Friday, July 22, 2016

PTA wants to create a new protected class for LGBTQ persons

At its annual convention this month, the National PTA adopted a resolution on the Recognition of Lesbian, Gay, Bisexual, Transgender and Queer/Questioning (LGBTQ) Individuals as a Protected Class. According to a press release, "National PTA and its constituent associations will advocate for legislation that explicitly recognizes LGBTQ as a protected group and addresses discrimination based upon sexual orientation, gender identity, and gender expression."

One of those constituent associations, the Oklahoma PTA, promptly did its part by retweeting this:

It's no secret that the transgender revolution has already made its way to Oklahoma. For example, Tulsa Public Schools—which recently had a gay pride flag flying outside of its headquarters—has trained teachers on the subject of "gender nonconformity" issues, including which bathrooms transgender children are allowed to use. And this was before the Obama Administration's bathroom decree (Commode Core, it's been dubbed), which essentially, in David French's words, enlisted "every single public educational institution in the country to implement the extreme edge of the sexual revolution."

If some of the Oklahoma PTA's Twitter posts are any indication, the organization appears to be on board with the revolution:

It is worth noting that not everyone believes it is wise to treat LGBTQ persons as a protected class. In a memorandum titled "Sexual Orientation and Gender Identity (SOGI) Laws Threaten Freedom," Heritage Foundation scholar Ryan T. Anderson explains:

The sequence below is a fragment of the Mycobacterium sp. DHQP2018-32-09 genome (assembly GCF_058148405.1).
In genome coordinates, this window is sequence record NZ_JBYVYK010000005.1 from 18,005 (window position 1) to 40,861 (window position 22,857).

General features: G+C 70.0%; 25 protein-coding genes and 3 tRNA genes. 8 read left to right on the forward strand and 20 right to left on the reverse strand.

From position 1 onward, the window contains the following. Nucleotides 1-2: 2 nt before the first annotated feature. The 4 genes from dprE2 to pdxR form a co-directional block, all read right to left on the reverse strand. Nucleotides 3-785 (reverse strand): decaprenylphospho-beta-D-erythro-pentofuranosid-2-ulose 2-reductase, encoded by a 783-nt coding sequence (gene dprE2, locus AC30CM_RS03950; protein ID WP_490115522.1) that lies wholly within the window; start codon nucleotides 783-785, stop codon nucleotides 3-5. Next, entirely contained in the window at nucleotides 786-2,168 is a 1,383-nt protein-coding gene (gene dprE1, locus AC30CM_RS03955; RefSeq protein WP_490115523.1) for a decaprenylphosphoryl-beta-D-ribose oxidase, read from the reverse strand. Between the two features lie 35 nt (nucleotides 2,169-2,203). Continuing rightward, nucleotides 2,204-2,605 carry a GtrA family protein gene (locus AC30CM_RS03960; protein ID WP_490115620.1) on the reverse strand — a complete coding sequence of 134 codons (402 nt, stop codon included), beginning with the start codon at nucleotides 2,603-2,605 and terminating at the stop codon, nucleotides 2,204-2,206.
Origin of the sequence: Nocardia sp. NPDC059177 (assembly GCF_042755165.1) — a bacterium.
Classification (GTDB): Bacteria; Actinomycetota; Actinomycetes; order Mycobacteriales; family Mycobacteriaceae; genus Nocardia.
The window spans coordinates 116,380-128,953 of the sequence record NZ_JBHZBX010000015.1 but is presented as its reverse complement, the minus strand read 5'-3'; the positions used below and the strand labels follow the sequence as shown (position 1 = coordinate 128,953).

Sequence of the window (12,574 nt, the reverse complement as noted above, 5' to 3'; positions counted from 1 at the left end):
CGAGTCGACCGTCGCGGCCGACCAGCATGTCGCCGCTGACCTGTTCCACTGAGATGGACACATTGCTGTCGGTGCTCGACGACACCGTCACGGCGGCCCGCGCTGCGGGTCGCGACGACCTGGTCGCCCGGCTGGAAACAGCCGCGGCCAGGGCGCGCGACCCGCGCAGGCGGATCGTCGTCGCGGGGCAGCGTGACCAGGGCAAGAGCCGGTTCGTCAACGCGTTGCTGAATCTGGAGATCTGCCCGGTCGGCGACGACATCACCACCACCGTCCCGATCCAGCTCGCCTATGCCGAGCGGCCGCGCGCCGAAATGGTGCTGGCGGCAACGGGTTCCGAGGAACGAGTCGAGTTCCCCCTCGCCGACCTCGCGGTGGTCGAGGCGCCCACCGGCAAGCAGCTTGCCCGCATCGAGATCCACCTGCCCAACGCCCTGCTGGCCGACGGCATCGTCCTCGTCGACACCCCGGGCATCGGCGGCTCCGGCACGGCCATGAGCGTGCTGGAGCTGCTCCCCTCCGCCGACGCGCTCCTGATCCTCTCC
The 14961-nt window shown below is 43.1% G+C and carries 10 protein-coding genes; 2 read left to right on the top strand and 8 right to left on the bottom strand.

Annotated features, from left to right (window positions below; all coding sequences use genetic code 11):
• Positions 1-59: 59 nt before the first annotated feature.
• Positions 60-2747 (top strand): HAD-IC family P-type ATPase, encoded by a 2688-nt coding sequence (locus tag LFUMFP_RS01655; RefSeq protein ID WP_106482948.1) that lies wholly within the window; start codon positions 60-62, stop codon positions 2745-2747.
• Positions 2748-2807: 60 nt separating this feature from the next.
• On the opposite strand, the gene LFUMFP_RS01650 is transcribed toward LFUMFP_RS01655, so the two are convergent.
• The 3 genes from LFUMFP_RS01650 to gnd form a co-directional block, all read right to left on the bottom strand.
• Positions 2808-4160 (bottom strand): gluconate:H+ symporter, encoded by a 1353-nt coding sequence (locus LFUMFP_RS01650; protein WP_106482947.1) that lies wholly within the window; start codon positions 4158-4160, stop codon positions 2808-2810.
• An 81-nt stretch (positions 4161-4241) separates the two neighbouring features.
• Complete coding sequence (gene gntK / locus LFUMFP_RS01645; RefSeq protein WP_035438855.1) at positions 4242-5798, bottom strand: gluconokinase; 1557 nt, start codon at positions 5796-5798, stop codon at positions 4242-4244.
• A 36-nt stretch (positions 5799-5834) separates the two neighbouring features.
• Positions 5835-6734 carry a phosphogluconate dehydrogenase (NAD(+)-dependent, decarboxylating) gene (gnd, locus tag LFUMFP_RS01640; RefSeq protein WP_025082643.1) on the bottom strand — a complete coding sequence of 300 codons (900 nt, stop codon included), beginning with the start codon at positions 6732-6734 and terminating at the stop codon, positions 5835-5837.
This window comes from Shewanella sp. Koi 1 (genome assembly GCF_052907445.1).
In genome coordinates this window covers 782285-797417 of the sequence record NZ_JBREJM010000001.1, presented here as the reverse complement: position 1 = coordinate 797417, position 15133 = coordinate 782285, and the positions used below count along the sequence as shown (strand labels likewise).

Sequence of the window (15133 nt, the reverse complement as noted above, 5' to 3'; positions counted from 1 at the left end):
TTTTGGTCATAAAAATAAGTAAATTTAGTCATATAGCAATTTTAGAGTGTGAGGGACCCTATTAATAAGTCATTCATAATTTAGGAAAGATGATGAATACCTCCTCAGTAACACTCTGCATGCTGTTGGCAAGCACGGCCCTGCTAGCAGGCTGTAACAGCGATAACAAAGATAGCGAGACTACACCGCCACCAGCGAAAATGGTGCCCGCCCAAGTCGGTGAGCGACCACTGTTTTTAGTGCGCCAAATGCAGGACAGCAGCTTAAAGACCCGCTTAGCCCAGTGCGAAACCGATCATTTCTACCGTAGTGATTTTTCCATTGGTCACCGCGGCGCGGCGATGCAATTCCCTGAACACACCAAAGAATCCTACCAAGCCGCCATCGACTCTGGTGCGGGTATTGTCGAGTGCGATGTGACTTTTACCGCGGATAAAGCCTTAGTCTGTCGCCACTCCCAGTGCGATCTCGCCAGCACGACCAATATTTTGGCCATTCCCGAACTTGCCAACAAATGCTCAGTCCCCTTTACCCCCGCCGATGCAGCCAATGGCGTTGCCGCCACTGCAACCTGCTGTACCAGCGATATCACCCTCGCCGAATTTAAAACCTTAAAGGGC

All citizens should oppose unjust discrimination, but sexual orientation and gender identity (SOGI) laws are not the way to achieve that goal. SOGI laws are neither necessary nor cost-free. They threaten fundamental First Amendment rights. They create new, subjective protected classes that will expose citizens to unwarranted liability. Furthermore, SOGI laws would increase government interference in labor, housing, and commercial markets in ways that could harm the economy. Yet SOGI’s damage is not only economic: It would further weaken the marriage culture and the freedom of citizens and their associations to affirm their religious or moral convictions, such as that marriage is the union of one man and one woman and that maleness and femaleness are not arbitrary constructs but objective ways of being human. SOGI laws would treat expressing these widely held beliefs in certain contexts as unlawful discrimination.

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